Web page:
The European Union and the U.K. are far from reaching an agreement on key issues in Brexit talks, as the second round of negotiations comes to an end.
Both negotiating teams have recognized some progress has been made but there are still "fundamental" differences, including issues on citizens' rights and the Irish border. The EU has called on the U.K., once again, to be more precise about its position on how it wants to exit the world's biggest trading bloc before talks on a future partnership can develop.
"There does remain one fundamental divergence on the way such (citizens') rights would be guaranteed and on several other points, for example the rights' of future family members or the export of certain social benefits," Michel Barnier, the EU's chief negotiator, told reporters in Brussels.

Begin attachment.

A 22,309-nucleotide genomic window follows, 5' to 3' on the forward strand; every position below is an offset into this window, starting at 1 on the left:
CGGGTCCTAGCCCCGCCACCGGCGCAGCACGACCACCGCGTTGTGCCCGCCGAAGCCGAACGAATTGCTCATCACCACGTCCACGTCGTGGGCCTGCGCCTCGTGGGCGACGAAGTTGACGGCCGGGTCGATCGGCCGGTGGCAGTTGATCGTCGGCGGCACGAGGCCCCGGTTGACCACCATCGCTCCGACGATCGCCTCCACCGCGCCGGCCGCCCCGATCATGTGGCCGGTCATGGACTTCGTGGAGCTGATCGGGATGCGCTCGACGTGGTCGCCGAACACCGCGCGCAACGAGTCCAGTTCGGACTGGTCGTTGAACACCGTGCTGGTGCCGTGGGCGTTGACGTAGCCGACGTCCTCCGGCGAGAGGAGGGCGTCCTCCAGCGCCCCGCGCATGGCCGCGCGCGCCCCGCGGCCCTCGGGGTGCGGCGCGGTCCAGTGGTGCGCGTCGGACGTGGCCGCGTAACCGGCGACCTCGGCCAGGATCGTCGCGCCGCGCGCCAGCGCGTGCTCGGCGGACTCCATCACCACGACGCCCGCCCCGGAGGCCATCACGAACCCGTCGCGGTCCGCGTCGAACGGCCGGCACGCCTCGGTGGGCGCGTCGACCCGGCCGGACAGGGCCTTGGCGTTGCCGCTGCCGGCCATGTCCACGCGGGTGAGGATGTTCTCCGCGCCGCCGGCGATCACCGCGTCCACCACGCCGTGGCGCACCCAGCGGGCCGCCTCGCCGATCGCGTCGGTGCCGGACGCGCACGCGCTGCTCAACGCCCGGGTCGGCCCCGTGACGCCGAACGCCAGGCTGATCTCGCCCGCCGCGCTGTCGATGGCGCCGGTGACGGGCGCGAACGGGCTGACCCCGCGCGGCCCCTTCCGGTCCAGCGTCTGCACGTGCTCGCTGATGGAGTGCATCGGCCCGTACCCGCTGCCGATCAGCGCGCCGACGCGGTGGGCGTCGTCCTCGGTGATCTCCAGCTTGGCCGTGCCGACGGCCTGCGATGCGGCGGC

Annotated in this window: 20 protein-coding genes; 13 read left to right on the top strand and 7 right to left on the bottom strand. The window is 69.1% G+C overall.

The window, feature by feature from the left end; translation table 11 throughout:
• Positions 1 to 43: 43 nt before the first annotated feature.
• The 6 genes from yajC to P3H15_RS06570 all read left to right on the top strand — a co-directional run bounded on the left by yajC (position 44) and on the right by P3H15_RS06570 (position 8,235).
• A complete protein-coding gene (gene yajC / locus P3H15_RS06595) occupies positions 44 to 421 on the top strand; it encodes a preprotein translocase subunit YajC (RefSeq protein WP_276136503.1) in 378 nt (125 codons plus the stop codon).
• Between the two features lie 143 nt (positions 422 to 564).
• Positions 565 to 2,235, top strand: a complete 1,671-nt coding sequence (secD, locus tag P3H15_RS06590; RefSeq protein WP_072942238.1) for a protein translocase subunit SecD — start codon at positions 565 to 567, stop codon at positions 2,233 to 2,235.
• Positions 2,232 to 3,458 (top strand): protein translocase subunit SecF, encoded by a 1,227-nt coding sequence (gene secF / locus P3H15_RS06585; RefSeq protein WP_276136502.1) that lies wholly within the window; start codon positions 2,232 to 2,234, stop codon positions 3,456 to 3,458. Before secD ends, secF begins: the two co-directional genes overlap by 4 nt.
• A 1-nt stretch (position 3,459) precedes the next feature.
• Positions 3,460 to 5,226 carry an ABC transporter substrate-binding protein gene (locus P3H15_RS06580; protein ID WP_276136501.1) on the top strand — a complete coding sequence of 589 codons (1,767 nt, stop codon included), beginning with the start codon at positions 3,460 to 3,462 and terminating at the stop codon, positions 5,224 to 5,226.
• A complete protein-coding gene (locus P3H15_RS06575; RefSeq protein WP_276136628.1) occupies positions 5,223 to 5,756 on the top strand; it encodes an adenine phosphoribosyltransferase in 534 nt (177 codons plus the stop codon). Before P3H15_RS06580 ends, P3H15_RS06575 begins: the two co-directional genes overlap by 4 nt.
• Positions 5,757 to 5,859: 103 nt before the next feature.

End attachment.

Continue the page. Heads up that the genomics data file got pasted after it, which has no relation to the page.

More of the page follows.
"Therefore, at the next negotiating session we must clarify the reasons for those divergences while constantly remembering our common objective that those citizens might continue to live as they do today," he added.
Without an agreement on citizens' rights, how much the U.K. will have to pay to close its accounts with Brussels and on the stability of the Irish border, the U.K. cannot establish its future cooperation with the EU.